More had a good time behind the stumps: Gower, the captain, was his first victim, caught off Chetan Sharma, who picked up five for 64 to bowl England for 294. India were 264 for eight when More walked out to join Dilip Vengsarkar, who seemed completely at ease with the bowlers and the conditions and was on the way to his third century on the ground in as many Tests.
More played a blitz, scoring 25 off 31 balls with four fours, outscoring his senior partner in a 39-run partnership. “More announced himself as a batsman of higher ranking than ten,” wrote Wisden. He eventually finished with five catches in the Test and was instrumental in India’s first Test win at Lord’s.
He was at it again in the next Test at Headingley: coming out at 213 for eight he scored 36 not out in 72 balls with six fours and helped India reach 272. Coming as night-watchman in the second-innings he scored 16 more, finishing the Test with 52. This may not sound a big number, but it was a pitch so treacherous that More was one of only two batsmen to have gone past fifty in the Test (Vengsarkar, of course, was on another planet with 63 and 102 not out; England scored 102 and 128). More also pouched six catches in the Test.
Come Edgbaston, and India found themselves in trouble for the first time at 275 for six in response to England’s 390. More, now promoted to eight, was last out for a gutsy 119-ball 48. And then, with India under sudden trouble at 105 for five chasing 236, Kapil Dev promoted More above himself; he played out time with Azharuddin and secured a draw.
With five more catches, More finished the series with 16 in addition to 156 runs at 52.00. It remains the best by any Indian against England (though MS Dhoni had 13 catches and three stumpings against England at home in 2005-06), and is the best by an Indian in a three-Test series (along with Dhoni in the series mentioned above).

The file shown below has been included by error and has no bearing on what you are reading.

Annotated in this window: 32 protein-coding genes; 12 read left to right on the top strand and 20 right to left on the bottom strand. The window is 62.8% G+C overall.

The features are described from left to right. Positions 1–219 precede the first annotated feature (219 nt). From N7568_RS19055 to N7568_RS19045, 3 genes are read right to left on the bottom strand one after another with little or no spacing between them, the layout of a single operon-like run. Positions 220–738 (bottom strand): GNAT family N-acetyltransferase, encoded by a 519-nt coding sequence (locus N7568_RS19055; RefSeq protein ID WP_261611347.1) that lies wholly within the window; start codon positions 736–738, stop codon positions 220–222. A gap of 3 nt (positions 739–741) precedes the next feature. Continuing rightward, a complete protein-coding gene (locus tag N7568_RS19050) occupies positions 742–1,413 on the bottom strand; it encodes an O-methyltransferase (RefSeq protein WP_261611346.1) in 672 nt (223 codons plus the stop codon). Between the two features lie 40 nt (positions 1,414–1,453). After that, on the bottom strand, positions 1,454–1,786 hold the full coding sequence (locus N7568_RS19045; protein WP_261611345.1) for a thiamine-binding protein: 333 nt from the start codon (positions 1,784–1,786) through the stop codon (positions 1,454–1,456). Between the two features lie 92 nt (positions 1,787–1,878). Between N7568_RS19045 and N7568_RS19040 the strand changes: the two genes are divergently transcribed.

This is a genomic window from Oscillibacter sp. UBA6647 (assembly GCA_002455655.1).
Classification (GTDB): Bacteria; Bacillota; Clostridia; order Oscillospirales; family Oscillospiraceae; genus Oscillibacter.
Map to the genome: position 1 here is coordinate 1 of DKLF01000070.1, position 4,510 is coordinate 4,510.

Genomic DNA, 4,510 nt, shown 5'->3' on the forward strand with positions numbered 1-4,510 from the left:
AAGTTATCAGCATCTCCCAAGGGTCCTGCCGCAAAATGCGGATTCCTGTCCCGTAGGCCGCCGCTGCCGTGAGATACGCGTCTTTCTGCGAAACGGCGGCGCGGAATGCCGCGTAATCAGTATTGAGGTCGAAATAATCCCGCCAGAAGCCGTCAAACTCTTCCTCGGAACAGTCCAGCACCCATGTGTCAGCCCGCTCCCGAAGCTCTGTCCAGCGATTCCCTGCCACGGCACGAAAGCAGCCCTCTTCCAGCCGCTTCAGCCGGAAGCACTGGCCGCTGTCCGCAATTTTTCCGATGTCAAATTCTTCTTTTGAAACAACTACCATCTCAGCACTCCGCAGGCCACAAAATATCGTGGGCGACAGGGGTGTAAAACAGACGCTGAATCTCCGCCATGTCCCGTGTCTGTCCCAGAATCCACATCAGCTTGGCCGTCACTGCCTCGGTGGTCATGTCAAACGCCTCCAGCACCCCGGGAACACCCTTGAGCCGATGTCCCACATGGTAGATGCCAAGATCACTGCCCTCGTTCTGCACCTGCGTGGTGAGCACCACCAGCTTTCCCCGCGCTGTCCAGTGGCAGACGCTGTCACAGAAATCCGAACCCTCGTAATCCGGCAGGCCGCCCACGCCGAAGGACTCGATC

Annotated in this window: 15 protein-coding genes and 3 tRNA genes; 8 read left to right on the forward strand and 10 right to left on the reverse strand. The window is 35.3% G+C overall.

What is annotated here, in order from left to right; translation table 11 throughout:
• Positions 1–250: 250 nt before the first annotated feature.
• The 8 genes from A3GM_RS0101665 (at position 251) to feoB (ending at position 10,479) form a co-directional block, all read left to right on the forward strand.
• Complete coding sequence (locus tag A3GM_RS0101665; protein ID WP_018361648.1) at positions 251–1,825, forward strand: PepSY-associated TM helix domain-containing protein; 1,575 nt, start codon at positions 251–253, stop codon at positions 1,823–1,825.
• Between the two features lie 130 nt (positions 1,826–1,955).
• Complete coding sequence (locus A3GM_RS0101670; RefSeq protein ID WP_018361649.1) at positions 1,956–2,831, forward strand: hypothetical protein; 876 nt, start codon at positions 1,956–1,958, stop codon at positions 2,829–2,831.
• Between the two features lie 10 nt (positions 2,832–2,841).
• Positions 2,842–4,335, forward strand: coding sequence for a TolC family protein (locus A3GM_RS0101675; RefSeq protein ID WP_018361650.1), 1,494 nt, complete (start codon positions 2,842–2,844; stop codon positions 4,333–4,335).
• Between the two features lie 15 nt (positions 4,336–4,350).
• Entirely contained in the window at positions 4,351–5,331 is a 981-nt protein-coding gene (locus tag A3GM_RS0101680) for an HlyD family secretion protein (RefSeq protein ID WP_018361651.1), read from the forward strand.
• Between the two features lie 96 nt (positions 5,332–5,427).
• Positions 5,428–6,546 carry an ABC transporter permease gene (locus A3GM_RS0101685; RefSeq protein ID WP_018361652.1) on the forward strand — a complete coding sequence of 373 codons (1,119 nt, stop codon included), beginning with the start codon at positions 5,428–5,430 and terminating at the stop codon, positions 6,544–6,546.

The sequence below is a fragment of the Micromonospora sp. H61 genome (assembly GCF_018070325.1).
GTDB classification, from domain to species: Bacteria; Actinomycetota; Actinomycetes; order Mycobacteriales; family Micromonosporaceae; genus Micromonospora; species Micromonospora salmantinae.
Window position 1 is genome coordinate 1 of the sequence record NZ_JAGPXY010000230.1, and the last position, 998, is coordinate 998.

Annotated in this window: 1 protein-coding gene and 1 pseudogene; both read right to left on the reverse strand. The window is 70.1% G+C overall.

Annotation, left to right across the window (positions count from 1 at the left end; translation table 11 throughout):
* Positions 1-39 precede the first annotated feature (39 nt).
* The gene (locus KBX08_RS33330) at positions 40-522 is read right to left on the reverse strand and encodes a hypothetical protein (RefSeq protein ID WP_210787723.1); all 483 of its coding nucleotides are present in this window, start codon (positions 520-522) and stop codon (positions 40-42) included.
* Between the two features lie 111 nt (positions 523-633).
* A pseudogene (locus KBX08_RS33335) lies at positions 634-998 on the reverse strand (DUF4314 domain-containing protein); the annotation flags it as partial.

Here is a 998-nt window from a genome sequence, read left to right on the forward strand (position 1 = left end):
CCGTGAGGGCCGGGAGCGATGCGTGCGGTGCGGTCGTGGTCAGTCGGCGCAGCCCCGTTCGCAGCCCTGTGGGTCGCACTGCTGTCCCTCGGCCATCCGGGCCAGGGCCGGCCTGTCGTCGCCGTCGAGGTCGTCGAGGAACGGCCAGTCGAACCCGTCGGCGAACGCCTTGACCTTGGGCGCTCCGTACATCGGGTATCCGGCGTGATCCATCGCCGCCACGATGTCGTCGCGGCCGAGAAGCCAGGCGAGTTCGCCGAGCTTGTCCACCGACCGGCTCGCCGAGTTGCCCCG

Later on the tour, More scored 52 against Yorkshire at Scarborough, batting at first-down. Surprisingly this was More’s first fifty (excluding the two 150s) in a career that had spanned for five-and-a-half years at that point of time!
More continued to do well in both formats, and slowly emerged as the leading wicketkeeper in the world. At this time there was a minor contest with Chandrakant Pandit for the wicketkeeper’s slot (on the perennial argument that the latter was the better batsman) but with all-rounders like Kapil, Ravi Shastri, and Manoj Prabhakar in the side, More got the run he deserved.
On the rank turner against Pakistan at Bangalore (which was also Sunil Gavaskar’s last Test), More hit Tauseef Ahmed for a brilliant six over mid-wicket, earning a promotion: Kapil gambled by sending More at five in the second innings, but the ploy did not work as he fell leg-before to Tauseef trying to play across the line.
He had a quiet phase with the bat, but his wicketkeeping was as sound as ever. He stood helplessly at the other end and saw India get bowled out for 269 from 256 for six, losing by one run in India’s first match in the World Cup 1987 at Madras. In the next match at Bangalore, he erupted.
Both Indian openers were run out and the score read 21 for three after Vengsarkar’s wicket. There was some restoration from Navjot Sidhu, but things seemed hopeless at 170 for seven in 41.3 overs with New Zealand’s phalanx of medium-paced bowlers maintained a consistent wicket-to-wicket line, strangling the strong Indian line-up.
The last eight-and-a-half overs saw 82 runs being scored without the loss of another wicket. Kapil smashed his way to a 58-ball 72 with four fours and a six, but the surprise package was More, whose career-best 42 came in just 26 balls with five fours. When he hit Willie Watson for two outrageous fours over cover in four balls, Ravi Chaturvedi went ecstatic on Doordarshan: “Bade miyan to bade miyan, chhote miyan subhaan-Allah!“